- 6’10, 225 lbs
- 4th Overall Pick, 1995 NBA Draft (Washington)
- College: North Carolina
- Hometown: Philadelphia, Pennsylvania
- Career Stats: 14.4 ppg, 6.8 reb
- 4x NBA All Star
- NBA Champion (2003-04)
- NBA All-Rookie Team (1995-96)
Standout Seasons: 2000-01, 2001-02, 2002-03
- 2000-01: 77 GP/ 75 GS, 38.2 MPG, 19.2 PPG, 7.8 REB, 2.8 AST, 1.2 STL, 1.8 BLK, 76.6 FT%, 50.1 FG%
- 2001-02: 79 GP/ 79 GS, 37.5 MPG, 19.3 PPG, 8.2 REB, 1.9 AST, 1.3 STL, 1.3 BLK, 73.4 FT%, 46.9 FG%, 36 3PT%
- 2002-03: 74 GP/ 74 GS, 36.3 MPG, 18.3 PPG, 7.4 REB, 2.1 AST, 0.9 STL, 1.0 BLK, 73.5 FT%, 47.1 FG%, 35.8 3PT%
“Ball Don’t Lie” is a quote that will be a part of basketball lore for eternity. The man who popularised that quote, Rasheed Wallace, should be immortalised alongside it. An insanely skilled bigman, with a team-first mentality and an unprecedented penchant for amassing technical fouls, Sheed is one of the most iconic hoopers of the 2000’s. His legacy may revolve around his brash on-court demeanor but we mustn’t forget the elite offense, defense and leadership that he purveyed during his NBA journey.
Coming out of the storied University of North Carolina, Sheed was a big man who could do it all. He could shoot the three, post-up with force or finesse, find the open man, defend in the post and most importantly he could protect the rim.
The Philly native was selected by the Washington Bullets with the 4th overall pick in 1995. After a lone season in Washington, Sheed was shipped to Portland in exchange for Rod Strickland. In Portland, Rasheed would become the ‘Sheed; we know and love today. He was a focal point of the Blazers squads which went toe-to-toe with the World Champion Lakers and he was a part of the infamous ‘Jail Blazers’ era. The ups and the downs, Sheed experienced it all as the franchise centrepiece in the Rose Garden. Rasheed put his bevy of talents on display with the Blazers. Earning two All-Star berths and stringing together several seasons of high-level production.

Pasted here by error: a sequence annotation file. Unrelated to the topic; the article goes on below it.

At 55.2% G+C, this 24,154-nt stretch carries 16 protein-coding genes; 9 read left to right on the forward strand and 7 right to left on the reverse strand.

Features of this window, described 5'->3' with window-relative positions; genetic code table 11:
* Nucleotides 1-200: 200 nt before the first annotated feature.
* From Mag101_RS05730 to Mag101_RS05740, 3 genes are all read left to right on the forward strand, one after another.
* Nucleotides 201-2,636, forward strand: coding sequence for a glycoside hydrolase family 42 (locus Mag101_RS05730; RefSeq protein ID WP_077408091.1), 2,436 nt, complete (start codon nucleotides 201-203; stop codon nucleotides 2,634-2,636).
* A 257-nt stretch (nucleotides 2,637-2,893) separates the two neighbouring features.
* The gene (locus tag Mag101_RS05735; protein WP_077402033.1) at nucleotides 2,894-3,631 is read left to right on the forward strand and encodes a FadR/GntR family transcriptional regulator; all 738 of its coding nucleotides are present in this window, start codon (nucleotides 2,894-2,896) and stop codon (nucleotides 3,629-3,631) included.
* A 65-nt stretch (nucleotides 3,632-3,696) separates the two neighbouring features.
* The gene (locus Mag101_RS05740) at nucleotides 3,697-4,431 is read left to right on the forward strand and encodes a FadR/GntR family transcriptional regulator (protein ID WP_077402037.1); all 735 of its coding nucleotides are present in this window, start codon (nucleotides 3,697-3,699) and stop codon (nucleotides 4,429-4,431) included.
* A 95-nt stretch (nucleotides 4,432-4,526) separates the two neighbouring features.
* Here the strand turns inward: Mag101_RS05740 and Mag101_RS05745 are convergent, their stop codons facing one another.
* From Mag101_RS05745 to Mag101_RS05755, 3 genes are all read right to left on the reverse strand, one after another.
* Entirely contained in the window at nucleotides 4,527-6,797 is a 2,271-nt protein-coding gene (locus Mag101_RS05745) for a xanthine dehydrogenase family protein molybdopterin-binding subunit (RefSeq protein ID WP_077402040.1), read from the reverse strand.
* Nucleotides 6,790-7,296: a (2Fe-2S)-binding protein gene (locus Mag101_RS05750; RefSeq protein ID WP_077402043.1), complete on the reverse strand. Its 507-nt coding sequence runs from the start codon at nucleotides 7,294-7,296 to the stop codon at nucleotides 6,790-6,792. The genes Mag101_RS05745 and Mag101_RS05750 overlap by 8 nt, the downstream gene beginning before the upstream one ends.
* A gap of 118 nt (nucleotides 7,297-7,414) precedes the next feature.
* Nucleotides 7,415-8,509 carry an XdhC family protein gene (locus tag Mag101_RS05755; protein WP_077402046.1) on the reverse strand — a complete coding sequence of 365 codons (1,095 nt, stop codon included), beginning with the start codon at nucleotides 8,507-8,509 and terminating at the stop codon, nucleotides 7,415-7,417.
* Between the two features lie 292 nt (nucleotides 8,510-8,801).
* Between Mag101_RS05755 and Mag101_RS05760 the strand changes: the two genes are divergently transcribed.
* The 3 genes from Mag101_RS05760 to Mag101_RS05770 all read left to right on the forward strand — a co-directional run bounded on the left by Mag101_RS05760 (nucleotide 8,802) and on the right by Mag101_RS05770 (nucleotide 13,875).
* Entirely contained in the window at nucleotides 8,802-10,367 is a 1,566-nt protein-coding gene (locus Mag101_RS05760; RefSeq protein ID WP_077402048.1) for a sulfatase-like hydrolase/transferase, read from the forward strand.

In the 2003-04 season, Sheed was traded twice in one season. He was traded from Portland to Atlanta, then traded from Atlanta to Detroit. His shift with the Hawks was slightly longer than Carmelo Anthony’s (1 game). The 03-04 season went from being an oddity to being transcendent for Rasheed. Sheed turned out to be the missing piece for the Detroit Pistons. His all-round play, leadership, grit and determination buoyed the Pistons to the 2004 NBA Championship. In the space of one season Sheed had travelled from dysfunction in Portland to the euphoria of becoming an NBA Champion in Detroit. His 2003-04 journey is a rarity in league history. A midseason trade that actually worked.
The Pistons came close to a 2-Peat as they fell in 7 games to the San Antonio Spurs in the 2005 NBA Finals. Rasheed and the team-oriented Pistons would dominate the Eastern Conference for over half a decade. They made six straight Conference Finals appearances. Sheed, Big Ben, Billups, Rip and Tayshaun were the mega powers of the East. The ‘what-if?’ of Carmelo Anthony will always lurk over this squad. But without Melo, the ‘Bad Boys 2.0’ were the real deal.
When his golden run with the Pistons came to an end, Sheed earned another Finals berth in 2010 as a member of the Boston Celtics. Two years of retirement gave Sheed the itch to hoop again, as he joined the Knicks for the 2012-13 season. Sheed and the Garden were a match made in heaven. He became a beloved member of the Knicks old guard. Mr. Ball Don’t Lie retired for good after his debut season in New York.
Rasheed Wallace was a polarising character throughout his career. He had the talent to put up gaudy numbers but his team-first instincts hindered his individual stats (which is not a bad thing at all). His penchant to rack up technicals and suspensions at record-breaking rates drew the ire of the media and his coaches. Through all the controversy and hoopla, Sheed was able to leave the NBA a champion. One of the most iconic big men of the 2000’s, Rasheed Wallace was a ‘Real Hooper’ who demanded the respect of his peers.
Peep Rasheed Wallace’s ‘Real Hoopers’ Mix below: